February 13th, 2010 | By Mary Stucky
Now, a month after the devastating earthquake in Haiti, I’m reminded of the many conversations I had with people in Mexico City over recent weeks. While I struggled to comprehend what it might have been like to feel the earth shake and buildings topple, many Chilangos, as residents of Mexico City sometimes call themselves, were eager to tell me what had happened and how it had felt in 1985 when a massive earthquake killed at least 4500 people – most likely many more.
(Photo of Mexico City earthquake: Wikimedia)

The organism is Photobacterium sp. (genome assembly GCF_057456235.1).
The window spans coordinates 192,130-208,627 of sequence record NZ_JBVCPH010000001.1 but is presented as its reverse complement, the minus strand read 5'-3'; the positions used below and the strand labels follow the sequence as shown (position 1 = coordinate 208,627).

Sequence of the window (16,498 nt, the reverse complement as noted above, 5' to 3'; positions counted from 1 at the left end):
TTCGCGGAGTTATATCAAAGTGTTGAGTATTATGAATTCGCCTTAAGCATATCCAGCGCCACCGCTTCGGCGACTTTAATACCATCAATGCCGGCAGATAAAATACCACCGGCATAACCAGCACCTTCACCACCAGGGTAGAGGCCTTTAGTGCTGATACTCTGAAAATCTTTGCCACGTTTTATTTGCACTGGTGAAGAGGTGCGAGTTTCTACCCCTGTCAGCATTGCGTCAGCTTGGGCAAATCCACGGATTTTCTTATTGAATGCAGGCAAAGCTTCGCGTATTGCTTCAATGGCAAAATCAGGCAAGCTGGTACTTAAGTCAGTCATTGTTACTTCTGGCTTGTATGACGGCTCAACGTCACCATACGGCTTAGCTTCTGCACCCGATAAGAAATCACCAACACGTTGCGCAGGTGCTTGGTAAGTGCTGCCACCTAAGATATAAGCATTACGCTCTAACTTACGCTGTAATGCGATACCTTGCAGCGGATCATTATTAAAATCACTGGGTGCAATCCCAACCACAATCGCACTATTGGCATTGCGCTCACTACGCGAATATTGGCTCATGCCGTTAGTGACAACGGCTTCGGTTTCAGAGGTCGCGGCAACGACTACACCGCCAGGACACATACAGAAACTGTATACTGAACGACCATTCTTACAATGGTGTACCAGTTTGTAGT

It took days for real help to arrive – the government was inept and slow to mobilize rescues — in the meantime many residents organized themselves into teams to dig through the rubble in the hopes of finding survivors. In one case citizens refused to let government soldiers demolish a hospital in which babies were later found alive. It’s said that the 1985 earthquake lead to a new civic-mindedness in Mexico City, improved building design, created an earthquake alert system, and some suggest that it may have even eventually lead to the demise of the corrupt political party, the PRI, that had long ruled Mexico. One can only hope that something positive might — eventually — come of the horror still haunting Haiti.